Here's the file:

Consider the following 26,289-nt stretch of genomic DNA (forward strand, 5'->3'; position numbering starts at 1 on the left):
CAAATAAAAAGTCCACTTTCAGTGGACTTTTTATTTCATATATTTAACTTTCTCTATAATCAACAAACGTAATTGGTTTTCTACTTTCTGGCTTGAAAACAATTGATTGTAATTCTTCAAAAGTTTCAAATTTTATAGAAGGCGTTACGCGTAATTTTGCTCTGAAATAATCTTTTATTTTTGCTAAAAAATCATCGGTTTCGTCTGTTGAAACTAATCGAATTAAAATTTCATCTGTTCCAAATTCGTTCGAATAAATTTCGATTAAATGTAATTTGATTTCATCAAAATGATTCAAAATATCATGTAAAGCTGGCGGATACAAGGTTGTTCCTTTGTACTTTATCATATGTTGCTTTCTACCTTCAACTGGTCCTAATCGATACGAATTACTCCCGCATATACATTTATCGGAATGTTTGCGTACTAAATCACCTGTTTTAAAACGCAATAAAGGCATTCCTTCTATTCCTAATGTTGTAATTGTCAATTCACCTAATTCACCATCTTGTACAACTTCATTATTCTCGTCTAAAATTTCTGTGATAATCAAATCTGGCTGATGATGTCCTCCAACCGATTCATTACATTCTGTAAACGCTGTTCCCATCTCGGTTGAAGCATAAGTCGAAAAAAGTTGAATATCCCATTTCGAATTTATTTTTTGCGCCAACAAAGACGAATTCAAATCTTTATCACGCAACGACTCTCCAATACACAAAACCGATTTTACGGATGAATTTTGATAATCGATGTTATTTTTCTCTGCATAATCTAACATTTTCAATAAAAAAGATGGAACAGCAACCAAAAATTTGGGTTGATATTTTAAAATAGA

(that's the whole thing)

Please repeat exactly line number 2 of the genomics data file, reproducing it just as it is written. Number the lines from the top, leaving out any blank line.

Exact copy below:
CAAATAAAAAGTCCACTTTCAGTGGACTTTTTATTTCATATATTTAACTTTCTCTATAATCAACAAACGTAATTGGTTTTCTACTTTCTGGCTTGAAAACAATTGATTGTAATTCTTCAAAAGTTTCAAATTTTATAGAAGGCGTTACGCGTAATTTTGCTCTGAAATAATCTTTTATTTTTGCTAAAAAATCATCGGTTTCGTCTGTTGAAACTAATCGAATTAAAATTTCATCTGTTCCAAATTCGTTCGAATAAATTTCGATTAAATGTAATTTGATTTCATCAAAATGATTCAAAATATCATGTAAAGCTGGCGGATACAAGGTTGTTCCTTTGTACTTTATCATATGTTGCTTTCTACCTTCAACTGGTCCTAATCGATACGAATTACTCCCGCATATACATTTATCGGAATGTTTGCGTACTAAATCACCTGTTTTAAAACGCAATAAAGGCATTCCTTCTATTCCTAATGTTGTAATTGTCAATTCACCTAATTCACCATCTTGTACAACTTCATTATTCTCGTCTAAAATTTCTGTGATAATCAAATCTGGCTGATGATGTCCTCCAACCGATTCATTACATTCTGTAAACGCTGTTCCCATCTCGGTTGAAGCATAAGTCGAAAAAAGTTGAATATCCCATTTCGAATTTATTTTTTGCGCCAACAAAGACGAATTCAAATCTTTATCACGCAACGACTCTCCAATACACAAAACCGATTTTACGGATGAATTTTGATAATCGATGTTATTTTTCTCTGCATAATCTAACATTTTCAATAAAAAAGATGGAACAGCAACCAAAAATTTGGGTTGATATTTTAAAATAGA